Source: Health Policy Institute of Ohio
For more than 50 years, Medicaid has been required to provide transportation for certain clients to and from medical appointments, but a few states have sought and received waivers to that rule (Source: “No Car, No Care? Medicaid Transportation at Risk in Some States,” Kaiser Health News, January 30, 2018).
Non-emergency medical transportation NEMT) has been included in Medicaid since its inception in 1966. Medicaid has been required to transport people to and from such medical services as mental health counseling sessions, substance abuse treatment, dialysis, physical therapy, adult day care, and visits to specialists.
Citing runaway costs and a focus on patients taking responsibility for their health, Republicans have vowed to roll back the benefits, cut federal funding, and give states more power to eliminate services they consider unaffordable.
Critics of the cuts worry the trend will accelerate, leaving poor and sick patients with no way to get to medical appointments. The Centers for Medicare and Medicaid Services released results of a 2014 survey of Medicaid users, which found that lack of transportation was the third-greatest barrier to care for adults with disabilities, with 12.2% of those patients reporting they couldn’t get a ride to a doctor’s office.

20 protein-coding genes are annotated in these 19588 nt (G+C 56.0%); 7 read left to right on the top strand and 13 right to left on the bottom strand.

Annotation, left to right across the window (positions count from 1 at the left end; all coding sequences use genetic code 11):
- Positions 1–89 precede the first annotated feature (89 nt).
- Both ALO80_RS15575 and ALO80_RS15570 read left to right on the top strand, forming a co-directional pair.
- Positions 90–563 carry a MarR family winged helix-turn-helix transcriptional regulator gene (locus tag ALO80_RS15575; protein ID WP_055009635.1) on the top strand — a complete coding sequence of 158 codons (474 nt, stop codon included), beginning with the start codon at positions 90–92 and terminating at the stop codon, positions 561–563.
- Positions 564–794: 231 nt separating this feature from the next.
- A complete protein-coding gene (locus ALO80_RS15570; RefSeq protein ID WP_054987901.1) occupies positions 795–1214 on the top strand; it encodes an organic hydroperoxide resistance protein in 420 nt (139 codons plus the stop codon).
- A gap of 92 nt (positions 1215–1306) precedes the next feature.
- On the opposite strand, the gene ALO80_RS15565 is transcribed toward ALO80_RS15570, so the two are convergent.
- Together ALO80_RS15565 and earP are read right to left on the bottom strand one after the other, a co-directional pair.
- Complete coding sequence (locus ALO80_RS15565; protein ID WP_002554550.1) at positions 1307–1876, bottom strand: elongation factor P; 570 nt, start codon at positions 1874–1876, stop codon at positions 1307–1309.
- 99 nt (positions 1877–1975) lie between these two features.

About 3.6 million Americans miss or delay non-emergency medical care each year because of transportation problems, according to a 2005 study published by the National Academy of Sciences. That same study analyzed costs for providing NEMT to patients facing 12 common medical conditions and found that providing additional transportation is cost-effective. For four of those conditions – prenatal care, asthma, heart disease, and diabetes – medical transportation saved money when the total costs for both transportation and health care were tallied.